“We encourage each student to take home a book and practice their sight words with their parents,” a preschool teacher recently informed me. Learning sight words, words recognized by sight instead of sounded out phonetically, is a critical part of a preschool curriculum. By the time students enter kindergarten, they are expected to expand their sight word vocabulary exponentially. But are they really reading?
It depends on whom you ask. The concept of “sight words” isn’t new. Every reader learns to recognize familiar words to a certain extent in order to save processing time. Common words like “the” and “an” are memorized so that we can read and process what we’ve read in a more efficient manner. However, a problem arises when words begin to be treated like images. Instead of decoding the word letter by letter, a student looks at the word as a whole. If it is in their “sight word” vocabulary they can recognize it. But, if the word isn’t familiar they have no way to comprehend it, let alone the sentence in which the word resides.
It would seem, then, that teaching a child sight words isn’t much more than teaching them any type of memorization trick. Not that long ago I came across the story of one mother who swore her two year old could identify letters on a screen using simple finger swipes. However, when tested, the toddler failed to recognize the letters on the screen, because test administrators changed the sequence of the prompts. The mother learned that her child did not, indeed, know their letters as much as he knew how to memorize a simple sequence of commands. Much the same could be said for sight reading. Children still too young to process the English language in terms of phonetic reading are simply memorizing pictures made out of letters. In other words, they aren’t reading at all.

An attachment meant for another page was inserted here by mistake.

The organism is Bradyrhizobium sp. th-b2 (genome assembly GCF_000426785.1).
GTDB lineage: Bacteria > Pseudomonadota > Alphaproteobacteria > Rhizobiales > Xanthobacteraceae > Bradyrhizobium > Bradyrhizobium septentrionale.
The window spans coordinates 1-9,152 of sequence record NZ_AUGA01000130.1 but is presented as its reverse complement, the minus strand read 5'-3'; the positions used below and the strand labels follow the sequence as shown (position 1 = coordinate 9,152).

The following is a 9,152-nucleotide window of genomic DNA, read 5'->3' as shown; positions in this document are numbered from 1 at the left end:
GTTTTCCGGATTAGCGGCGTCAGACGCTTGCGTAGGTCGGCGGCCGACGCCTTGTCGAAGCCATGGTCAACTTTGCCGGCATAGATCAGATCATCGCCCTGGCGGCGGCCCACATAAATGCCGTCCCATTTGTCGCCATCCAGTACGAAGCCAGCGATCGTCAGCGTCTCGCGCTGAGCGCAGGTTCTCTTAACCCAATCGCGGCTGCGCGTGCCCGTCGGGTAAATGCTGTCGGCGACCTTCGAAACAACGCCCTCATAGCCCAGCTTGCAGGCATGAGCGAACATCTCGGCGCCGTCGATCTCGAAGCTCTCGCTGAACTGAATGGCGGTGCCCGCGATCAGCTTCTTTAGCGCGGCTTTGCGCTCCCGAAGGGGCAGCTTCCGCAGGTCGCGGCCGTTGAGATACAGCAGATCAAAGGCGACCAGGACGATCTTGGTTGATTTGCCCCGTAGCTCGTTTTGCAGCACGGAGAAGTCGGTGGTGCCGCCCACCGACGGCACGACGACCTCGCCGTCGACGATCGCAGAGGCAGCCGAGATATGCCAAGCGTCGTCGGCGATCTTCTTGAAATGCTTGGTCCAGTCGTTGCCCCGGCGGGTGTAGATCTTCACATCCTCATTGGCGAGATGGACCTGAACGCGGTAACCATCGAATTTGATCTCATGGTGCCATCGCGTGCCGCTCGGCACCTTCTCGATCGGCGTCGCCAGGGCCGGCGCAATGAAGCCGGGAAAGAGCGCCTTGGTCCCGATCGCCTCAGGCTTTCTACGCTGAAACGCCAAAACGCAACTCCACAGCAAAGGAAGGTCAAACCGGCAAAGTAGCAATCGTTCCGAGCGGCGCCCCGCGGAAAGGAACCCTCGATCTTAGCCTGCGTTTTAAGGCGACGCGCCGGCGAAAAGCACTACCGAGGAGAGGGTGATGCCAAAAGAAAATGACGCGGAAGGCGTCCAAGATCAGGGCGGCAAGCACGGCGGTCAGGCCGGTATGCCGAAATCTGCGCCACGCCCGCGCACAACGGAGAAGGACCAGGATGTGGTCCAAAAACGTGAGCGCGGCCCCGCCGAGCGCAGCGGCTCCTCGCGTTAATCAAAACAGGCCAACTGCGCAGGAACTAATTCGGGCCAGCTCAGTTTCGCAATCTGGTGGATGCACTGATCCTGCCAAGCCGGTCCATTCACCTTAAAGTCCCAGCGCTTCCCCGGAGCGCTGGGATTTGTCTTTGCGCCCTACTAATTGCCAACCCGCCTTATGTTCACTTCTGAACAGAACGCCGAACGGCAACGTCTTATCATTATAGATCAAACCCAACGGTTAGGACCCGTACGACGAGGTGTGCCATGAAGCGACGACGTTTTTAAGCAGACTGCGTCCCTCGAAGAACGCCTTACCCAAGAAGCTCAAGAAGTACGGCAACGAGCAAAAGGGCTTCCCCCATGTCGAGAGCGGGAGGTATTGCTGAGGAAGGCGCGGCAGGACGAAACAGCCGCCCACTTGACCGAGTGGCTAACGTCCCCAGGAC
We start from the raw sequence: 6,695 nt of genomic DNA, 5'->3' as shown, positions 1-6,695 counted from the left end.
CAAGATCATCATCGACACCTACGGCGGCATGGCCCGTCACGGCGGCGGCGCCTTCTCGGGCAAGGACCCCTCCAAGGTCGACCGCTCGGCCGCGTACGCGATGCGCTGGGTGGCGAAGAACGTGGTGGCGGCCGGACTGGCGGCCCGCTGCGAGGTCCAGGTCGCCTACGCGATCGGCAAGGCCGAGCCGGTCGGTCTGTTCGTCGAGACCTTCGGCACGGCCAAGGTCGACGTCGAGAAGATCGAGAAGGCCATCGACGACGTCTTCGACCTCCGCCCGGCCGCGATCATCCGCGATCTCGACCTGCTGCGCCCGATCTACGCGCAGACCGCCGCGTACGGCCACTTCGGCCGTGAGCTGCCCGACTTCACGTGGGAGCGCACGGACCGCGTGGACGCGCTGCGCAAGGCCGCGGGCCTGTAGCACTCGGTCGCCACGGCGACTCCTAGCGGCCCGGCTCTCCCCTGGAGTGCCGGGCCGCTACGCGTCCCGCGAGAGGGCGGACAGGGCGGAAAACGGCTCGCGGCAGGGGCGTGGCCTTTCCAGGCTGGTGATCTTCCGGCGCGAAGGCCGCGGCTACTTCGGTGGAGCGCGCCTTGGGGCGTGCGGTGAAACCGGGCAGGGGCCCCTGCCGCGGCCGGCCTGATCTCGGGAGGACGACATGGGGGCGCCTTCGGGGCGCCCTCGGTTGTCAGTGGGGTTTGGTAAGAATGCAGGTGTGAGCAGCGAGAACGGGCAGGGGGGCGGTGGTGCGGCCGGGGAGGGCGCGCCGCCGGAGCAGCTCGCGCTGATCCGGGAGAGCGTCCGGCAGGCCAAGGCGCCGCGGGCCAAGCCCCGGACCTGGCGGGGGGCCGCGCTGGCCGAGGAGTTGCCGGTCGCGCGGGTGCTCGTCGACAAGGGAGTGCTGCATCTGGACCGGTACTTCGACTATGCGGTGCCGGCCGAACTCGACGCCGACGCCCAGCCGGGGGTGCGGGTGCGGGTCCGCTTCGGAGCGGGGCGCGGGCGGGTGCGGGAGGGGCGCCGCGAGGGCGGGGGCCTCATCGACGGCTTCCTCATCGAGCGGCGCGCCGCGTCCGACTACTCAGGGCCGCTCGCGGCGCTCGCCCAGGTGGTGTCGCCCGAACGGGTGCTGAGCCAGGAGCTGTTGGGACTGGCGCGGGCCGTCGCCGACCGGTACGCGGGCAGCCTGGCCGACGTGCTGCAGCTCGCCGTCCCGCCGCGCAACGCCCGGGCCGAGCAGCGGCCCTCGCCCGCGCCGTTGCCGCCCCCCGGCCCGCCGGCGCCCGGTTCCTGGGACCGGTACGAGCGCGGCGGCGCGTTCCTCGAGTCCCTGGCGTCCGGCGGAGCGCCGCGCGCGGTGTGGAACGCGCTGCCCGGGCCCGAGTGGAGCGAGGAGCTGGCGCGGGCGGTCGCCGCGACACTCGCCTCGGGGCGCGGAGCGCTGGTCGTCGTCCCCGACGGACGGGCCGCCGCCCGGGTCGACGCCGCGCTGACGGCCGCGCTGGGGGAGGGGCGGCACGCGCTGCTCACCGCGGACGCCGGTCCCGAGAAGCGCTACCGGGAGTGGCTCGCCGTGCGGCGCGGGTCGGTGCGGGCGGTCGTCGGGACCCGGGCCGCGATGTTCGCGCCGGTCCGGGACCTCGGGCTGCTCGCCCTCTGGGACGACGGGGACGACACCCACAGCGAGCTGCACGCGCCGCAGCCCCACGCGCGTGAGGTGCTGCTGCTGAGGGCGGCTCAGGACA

But, the trick is good enough for public educators anxious for their students to pass federal assessment tests in the third grade. Sight words have become so over-emphasized in the curriculum that some schools have gone so far as to establish “sight word clubs” to award students who have memorized a radical number of sight words in order to be “better readers,” Yet, no one can answer whether or not these children can sound out new words they encounter, let alone comprehend the words they do know.
And what about the readers who fall through the cracks? Dyslexics have relied on sight word vocabularies for generations. When I asked one dyslexic friend what she thought of the push for sight words, she grimaced. “What’s the point? That’s not reading, that’s limping through school. To this day, if I can’t visually recognize a word, I’m lost and frustrated. No wonder even average kids find reading to be a challenge.”
According to WebMD, children ages 4-5 would be better off listening to Dr. Seuss and verbally playing with their own rhyming schemes than trying to recognize the words on the page. Children aren’t ready to process written language until they are roughly 6-7 years old. They aren’t reading to learn until they’re close to middle school. Pushing students to perform functions their brains simply aren’t developmentally ready to take on isn’t just fruitless, it plants the seeds of anxiety and contempt that lead to a wasted education.